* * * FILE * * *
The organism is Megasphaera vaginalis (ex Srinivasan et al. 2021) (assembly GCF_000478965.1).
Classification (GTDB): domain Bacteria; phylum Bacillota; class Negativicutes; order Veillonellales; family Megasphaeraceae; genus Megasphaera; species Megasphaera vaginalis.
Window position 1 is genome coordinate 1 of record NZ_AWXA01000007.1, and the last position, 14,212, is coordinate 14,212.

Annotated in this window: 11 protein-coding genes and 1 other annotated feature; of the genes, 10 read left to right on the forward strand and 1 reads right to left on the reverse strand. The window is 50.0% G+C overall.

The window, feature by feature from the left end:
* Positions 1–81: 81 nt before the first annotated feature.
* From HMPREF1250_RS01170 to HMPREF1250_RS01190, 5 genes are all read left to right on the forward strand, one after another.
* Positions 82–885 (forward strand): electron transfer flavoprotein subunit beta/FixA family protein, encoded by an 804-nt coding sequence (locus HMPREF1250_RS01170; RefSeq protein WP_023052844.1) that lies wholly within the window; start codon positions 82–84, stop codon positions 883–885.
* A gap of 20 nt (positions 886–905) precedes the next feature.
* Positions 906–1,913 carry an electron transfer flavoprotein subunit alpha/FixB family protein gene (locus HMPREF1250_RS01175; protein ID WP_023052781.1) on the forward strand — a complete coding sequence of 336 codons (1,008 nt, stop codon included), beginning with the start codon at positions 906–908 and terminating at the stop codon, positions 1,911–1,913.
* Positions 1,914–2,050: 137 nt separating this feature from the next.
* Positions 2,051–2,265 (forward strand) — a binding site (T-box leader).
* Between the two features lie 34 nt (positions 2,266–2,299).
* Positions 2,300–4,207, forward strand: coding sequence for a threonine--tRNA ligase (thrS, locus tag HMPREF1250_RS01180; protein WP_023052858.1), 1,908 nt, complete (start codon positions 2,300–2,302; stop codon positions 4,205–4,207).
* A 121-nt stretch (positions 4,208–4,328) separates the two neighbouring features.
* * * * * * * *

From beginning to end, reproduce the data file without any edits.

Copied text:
The organism is Megasphaera vaginalis (ex Srinivasan et al. 2021) (assembly GCF_000478965.1).
Classification (GTDB): domain Bacteria; phylum Bacillota; class Negativicutes; order Veillonellales; family Megasphaeraceae; genus Megasphaera; species Megasphaera vaginalis.
Window position 1 is genome coordinate 1 of record NZ_AWXA01000007.1, and the last position, 14,212, is coordinate 14,212.

Annotated in this window: 11 protein-coding genes and 1 other annotated feature; of the genes, 10 read left to right on the forward strand and 1 reads right to left on the reverse strand. The window is 50.0% G+C overall.

The window, feature by feature from the left end:
* Positions 1–81: 81 nt before the first annotated feature.
* From HMPREF1250_RS01170 to HMPREF1250_RS01190, 5 genes are all read left to right on the forward strand, one after another.
* Positions 82–885 (forward strand): electron transfer flavoprotein subunit beta/FixA family protein, encoded by an 804-nt coding sequence (locus HMPREF1250_RS01170; RefSeq protein WP_023052844.1) that lies wholly within the window; start codon positions 82–84, stop codon positions 883–885.
* A gap of 20 nt (positions 886–905) precedes the next feature.
* Positions 906–1,913 carry an electron transfer flavoprotein subunit alpha/FixB family protein gene (locus HMPREF1250_RS01175; protein ID WP_023052781.1) on the forward strand — a complete coding sequence of 336 codons (1,008 nt, stop codon included), beginning with the start codon at positions 906–908 and terminating at the stop codon, positions 1,911–1,913.
* Positions 1,914–2,050: 137 nt separating this feature from the next.
* Positions 2,051–2,265 (forward strand) — a binding site (T-box leader).
* Between the two features lie 34 nt (positions 2,266–2,299).
* Positions 2,300–4,207, forward strand: coding sequence for a threonine--tRNA ligase (thrS, locus tag HMPREF1250_RS01180; protein WP_023052858.1), 1,908 nt, complete (start codon positions 2,300–2,302; stop codon positions 4,205–4,207).
* A 121-nt stretch (positions 4,208–4,328) separates the two neighbouring features.